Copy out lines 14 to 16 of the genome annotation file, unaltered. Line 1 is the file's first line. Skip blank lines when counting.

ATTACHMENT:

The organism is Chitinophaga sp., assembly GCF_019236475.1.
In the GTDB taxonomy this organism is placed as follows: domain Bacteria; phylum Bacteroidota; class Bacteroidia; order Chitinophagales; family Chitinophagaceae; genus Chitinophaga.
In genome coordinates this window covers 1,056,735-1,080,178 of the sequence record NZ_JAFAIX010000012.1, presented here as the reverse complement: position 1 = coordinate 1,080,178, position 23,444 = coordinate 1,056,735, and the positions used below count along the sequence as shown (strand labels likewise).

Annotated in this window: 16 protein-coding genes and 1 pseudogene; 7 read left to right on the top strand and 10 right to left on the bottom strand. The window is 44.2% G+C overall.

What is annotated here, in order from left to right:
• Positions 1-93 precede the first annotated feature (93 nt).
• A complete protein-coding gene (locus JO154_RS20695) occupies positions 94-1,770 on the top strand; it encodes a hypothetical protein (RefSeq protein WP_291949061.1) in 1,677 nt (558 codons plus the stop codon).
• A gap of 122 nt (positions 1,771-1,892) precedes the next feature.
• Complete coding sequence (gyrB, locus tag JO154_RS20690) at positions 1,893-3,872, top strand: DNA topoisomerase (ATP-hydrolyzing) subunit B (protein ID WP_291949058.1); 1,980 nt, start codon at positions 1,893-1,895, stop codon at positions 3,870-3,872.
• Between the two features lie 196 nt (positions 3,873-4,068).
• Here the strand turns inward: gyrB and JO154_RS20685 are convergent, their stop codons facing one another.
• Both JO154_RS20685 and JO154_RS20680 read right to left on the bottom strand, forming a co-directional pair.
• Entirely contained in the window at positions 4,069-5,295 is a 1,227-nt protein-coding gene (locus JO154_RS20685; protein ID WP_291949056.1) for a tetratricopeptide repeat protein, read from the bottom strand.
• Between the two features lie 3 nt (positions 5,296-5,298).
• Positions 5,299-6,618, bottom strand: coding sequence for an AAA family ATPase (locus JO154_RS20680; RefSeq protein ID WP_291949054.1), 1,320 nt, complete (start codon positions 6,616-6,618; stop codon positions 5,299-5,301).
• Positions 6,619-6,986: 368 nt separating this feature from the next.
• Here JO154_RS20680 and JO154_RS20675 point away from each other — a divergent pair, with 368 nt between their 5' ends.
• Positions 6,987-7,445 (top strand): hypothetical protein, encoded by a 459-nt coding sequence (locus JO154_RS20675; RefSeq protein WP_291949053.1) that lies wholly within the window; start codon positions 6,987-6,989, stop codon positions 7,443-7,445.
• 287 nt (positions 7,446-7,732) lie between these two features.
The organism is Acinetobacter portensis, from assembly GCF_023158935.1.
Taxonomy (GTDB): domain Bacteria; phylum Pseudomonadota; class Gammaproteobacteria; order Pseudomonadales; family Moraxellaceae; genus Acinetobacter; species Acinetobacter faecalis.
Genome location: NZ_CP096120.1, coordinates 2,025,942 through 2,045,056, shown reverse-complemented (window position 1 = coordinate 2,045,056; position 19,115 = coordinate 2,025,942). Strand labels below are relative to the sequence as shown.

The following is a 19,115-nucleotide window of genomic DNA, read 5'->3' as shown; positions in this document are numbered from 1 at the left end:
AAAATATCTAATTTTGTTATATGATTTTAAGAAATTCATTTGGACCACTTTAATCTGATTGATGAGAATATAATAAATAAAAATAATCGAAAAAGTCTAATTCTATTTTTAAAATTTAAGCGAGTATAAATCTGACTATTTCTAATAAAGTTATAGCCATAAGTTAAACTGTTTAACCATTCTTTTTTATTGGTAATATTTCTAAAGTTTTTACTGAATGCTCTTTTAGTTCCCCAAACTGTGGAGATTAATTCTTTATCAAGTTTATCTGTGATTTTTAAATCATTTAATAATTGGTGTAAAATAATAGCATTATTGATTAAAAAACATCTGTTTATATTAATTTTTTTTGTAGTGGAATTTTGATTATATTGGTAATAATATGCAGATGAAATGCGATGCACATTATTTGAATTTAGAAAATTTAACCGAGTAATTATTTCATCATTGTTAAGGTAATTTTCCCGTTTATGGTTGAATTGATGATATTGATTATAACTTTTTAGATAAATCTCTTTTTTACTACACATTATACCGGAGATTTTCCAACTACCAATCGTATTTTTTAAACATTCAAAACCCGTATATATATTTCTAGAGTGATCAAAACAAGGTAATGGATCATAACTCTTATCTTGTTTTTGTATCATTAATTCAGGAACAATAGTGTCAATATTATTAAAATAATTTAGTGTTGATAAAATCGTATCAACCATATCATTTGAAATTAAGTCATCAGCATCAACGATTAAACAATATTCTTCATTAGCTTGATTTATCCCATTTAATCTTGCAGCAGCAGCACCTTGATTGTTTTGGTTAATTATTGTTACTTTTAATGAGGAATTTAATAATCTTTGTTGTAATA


• Between the two features lie 3 nt (positions 5,296-5,298).
• Positions 5,299-6,618, bottom strand: coding sequence for an AAA family ATPase (locus JO154_RS20680; RefSeq protein ID WP_291949054.1), 1,320 nt, complete (start codon positions 6,616-6,618; stop codon positions 5,299-5,301).
• Positions 6,619-6,986: 368 nt separating this feature from the next.